Monday, December 27, 2004

OBEY - the sign said so!

Digital "informational" highway signs line the roads from Lake Tahoe to San Francisco. Their intent is to convey timely information about problems up ahead, and when they do that, it's great. "CHAINS REQUIRED AHEAD" is an excellent thing to have a sign about. I even appreciate early warning about accidents, lane closures and so on.

But this weekend there was nothing newsworthy to convey. At least, nothing that our mysterious Signmaster knew about. So did the signs stay blank, conserving electricity and sparing drivers unnecessary distraction? Heavens no! Instead, they displayed generic public-service messages. A couple of common examples:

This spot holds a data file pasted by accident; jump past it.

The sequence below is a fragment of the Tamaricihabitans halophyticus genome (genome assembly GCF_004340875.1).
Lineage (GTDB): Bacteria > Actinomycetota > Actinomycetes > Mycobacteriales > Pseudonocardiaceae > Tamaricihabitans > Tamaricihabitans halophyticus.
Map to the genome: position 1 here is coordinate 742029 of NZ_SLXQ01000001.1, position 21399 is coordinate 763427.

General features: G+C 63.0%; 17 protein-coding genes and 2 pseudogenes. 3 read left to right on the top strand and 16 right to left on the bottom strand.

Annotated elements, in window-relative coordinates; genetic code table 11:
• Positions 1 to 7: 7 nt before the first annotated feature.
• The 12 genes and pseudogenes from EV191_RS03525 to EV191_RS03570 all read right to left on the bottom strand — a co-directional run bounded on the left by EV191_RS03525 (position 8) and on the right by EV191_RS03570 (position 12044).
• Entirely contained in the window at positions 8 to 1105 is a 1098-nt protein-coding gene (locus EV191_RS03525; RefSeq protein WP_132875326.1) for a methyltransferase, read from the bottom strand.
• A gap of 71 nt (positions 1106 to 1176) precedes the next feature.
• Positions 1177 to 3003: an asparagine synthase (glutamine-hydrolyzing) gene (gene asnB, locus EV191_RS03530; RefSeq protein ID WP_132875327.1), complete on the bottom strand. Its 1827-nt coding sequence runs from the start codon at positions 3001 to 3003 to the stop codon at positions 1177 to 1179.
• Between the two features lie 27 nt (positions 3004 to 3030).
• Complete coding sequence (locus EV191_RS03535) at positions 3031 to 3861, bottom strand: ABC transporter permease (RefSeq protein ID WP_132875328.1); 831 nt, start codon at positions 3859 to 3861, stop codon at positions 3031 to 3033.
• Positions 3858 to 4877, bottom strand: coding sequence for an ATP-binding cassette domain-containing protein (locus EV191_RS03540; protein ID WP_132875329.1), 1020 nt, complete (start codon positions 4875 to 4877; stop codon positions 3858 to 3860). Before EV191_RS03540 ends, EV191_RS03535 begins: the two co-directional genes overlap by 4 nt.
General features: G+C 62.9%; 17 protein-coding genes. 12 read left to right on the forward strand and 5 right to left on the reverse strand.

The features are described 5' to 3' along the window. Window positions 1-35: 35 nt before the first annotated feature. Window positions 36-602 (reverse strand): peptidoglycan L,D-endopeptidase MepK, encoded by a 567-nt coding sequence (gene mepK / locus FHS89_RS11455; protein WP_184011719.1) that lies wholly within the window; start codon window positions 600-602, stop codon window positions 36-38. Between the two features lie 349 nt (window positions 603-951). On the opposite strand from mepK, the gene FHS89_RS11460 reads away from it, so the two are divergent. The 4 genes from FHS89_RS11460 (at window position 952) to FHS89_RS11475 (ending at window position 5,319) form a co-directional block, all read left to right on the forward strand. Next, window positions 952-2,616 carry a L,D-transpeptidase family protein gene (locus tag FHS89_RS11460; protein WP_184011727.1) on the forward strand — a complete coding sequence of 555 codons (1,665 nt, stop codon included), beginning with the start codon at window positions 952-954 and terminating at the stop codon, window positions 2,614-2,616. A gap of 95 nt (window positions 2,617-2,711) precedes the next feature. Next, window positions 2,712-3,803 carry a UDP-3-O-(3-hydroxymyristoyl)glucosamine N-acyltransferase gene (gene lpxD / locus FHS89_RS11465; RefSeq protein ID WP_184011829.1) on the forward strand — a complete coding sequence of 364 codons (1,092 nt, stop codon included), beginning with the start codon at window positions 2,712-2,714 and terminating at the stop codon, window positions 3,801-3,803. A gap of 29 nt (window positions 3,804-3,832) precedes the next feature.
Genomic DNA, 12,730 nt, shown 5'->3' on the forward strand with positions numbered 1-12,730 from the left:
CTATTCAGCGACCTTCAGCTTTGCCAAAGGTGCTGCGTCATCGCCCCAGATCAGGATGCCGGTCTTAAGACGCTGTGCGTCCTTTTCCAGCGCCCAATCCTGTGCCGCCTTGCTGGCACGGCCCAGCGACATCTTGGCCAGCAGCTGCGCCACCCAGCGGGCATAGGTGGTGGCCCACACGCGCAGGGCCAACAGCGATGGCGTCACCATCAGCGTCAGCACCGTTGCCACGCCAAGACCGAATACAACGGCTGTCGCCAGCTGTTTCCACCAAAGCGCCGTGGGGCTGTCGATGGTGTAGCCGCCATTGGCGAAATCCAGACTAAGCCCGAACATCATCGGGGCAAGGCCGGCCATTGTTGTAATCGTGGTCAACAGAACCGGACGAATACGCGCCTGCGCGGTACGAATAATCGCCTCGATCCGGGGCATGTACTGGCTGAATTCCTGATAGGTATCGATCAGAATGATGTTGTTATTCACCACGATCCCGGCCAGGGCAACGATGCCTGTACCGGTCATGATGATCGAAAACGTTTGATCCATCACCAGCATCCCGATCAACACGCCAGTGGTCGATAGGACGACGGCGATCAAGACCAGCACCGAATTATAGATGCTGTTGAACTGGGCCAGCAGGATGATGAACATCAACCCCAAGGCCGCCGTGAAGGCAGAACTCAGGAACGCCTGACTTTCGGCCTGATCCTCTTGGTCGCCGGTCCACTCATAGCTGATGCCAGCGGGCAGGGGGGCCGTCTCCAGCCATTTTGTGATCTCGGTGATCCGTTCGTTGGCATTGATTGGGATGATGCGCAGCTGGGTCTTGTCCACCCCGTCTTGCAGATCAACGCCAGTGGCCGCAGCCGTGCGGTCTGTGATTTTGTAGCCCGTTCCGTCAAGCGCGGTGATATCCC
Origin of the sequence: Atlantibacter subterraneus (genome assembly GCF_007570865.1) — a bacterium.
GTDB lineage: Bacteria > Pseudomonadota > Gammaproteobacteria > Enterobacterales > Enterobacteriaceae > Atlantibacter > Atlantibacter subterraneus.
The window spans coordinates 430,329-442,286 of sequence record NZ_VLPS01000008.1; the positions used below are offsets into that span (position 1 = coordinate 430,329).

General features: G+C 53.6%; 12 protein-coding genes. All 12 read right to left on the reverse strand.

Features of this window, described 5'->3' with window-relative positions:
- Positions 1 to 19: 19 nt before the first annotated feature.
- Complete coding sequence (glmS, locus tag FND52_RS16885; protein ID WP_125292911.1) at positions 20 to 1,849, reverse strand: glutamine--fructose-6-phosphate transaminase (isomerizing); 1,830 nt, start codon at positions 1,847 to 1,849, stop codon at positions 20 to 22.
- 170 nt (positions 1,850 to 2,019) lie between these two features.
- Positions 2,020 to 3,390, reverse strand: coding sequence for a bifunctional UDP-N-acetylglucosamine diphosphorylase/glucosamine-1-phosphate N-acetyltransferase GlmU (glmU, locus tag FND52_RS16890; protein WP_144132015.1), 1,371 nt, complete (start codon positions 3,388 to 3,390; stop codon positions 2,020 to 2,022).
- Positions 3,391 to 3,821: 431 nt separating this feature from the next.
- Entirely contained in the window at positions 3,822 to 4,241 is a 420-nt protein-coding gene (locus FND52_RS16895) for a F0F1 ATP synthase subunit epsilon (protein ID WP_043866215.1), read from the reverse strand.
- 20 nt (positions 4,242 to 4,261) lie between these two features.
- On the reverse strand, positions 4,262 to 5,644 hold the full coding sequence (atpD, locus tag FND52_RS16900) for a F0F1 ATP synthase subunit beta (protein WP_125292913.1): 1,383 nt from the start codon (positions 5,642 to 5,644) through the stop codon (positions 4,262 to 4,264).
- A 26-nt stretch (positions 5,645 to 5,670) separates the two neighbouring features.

There's something disturbingly Orwellian about regularly seeing the word "OBEY" overheard in bright 6 inch tall capital letters. "OBEY THE LAW" is worse. Who is the intended audience for these signs? Are there a great many potential scofflaws who will be dissuaded by the presence of an "OBEY THE LAW" sign"?

This is just the latest example of a disturbing trend - random hectoring in semi-public spaces. CalTrain installed message signs and vocal announcement capability at most stations recently, and the one unifying theme of all the announcements is that they are totally unhelpful. For instance:

"If the ticket machine is malfunctioning, please report it immediately."

"Watch for suspicious activity."

If announcement speakers and billboard signs are always saying something, it's much less likely anybody will pay attention when they are saying something important.


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